The last hypothesis test of the GWMLR model parameters is the partial test. The hypothesis is

The statistical test for the hypothesis in Equation (45) is given by where . is the diagonal elements of and is derived in Equation (28). The statistic in Equation (47) has an asymptotic standard normal distribution. Therefore, the null hypothesis in Equation (45) is rejected when the value of the statistic falls into the rejection region (i.e., ).

5.3. Application

The GWMLR model was applied to real data, which included the public health development index (PHDI) and the human development index (HDI) for the districts/cities in Kalimantan Island, Indonesia, in 2013. The PHDI describes the quality of health and the progress of health development of the districts/cities and provinces in Indonesia. The PHDI is used to prioritize districts/cities that need assistance in health development [20]. The HDI is an index that measures the basic dimensions of human development in the districts/cities [21].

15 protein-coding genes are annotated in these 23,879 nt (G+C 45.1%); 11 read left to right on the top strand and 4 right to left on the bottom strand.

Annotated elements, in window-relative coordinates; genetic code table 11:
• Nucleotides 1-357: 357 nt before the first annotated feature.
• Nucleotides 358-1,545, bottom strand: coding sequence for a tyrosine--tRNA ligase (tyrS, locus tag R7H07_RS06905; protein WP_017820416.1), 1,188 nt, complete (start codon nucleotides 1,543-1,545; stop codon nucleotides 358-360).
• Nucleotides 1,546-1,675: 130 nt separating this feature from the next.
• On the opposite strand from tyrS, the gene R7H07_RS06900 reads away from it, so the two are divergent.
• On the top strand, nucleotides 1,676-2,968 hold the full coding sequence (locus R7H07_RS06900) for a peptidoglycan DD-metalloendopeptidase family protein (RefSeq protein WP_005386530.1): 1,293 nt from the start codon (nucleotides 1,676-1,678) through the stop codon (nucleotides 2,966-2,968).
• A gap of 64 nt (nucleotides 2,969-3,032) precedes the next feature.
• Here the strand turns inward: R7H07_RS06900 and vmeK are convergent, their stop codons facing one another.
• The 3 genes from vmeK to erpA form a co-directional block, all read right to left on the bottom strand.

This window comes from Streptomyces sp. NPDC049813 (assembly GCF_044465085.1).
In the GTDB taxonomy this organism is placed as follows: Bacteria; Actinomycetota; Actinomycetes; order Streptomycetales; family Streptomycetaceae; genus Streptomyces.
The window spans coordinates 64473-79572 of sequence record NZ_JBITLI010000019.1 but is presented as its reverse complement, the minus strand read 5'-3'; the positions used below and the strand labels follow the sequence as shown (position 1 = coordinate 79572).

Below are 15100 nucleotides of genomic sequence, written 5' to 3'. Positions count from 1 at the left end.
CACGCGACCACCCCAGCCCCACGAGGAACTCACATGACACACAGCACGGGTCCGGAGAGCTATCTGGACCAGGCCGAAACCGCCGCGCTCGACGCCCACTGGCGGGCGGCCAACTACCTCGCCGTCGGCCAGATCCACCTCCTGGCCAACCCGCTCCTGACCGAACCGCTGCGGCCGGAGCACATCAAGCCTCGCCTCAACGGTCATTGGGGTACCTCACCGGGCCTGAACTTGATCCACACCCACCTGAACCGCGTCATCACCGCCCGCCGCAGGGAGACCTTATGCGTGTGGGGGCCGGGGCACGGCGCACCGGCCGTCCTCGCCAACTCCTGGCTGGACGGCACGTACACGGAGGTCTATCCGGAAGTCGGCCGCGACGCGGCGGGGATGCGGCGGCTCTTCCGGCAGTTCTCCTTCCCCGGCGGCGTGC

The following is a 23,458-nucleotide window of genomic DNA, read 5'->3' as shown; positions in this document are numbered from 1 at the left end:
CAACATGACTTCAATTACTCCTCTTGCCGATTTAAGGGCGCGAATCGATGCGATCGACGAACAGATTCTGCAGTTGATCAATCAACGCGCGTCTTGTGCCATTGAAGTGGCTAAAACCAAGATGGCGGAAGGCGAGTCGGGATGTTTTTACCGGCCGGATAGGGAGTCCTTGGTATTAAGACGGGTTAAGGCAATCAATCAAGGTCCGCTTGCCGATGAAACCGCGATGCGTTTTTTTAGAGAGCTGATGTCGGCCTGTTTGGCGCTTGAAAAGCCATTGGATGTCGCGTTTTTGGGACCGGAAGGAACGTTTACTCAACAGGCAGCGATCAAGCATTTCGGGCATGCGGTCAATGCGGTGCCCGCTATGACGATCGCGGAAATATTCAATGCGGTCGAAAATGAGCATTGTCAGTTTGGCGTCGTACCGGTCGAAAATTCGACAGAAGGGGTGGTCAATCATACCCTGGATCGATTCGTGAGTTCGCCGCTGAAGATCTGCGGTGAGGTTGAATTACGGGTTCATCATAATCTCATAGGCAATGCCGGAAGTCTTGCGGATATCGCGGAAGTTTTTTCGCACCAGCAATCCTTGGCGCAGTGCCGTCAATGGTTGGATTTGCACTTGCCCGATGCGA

The PHDI data were provided by the Ministry of Health, Indonesia. The National Bureau of Statistics Indonesia provided the HDI data and independent variables. The variables in this study consist of two dependent variables and two independent variables. PHDI and HDI are dependent variables. The PHDI has two categories: 0 if the PHDI value of districts/cities is less than the PHDI value of Indonesia, and 1 if the PHDI value of districts/cities is greater than or equal to the PHDI value of Indonesia. The HDI has two categories: 0 if the HDI value of districts/cities is less than the HDI value of Indonesia, and 1 if the HDI value of districts/cities is greater than or equal to the HDI value of Indonesia. The poverty rate and economic growth are the independent variables. The unit observation is the districts/cities in Kalimantan Island, Indonesia, in 2013. The sample size is 55, consisting of 46 districts and 9 cities. The computation in this study is performed using MATLAB and the econometrics toolbox [22].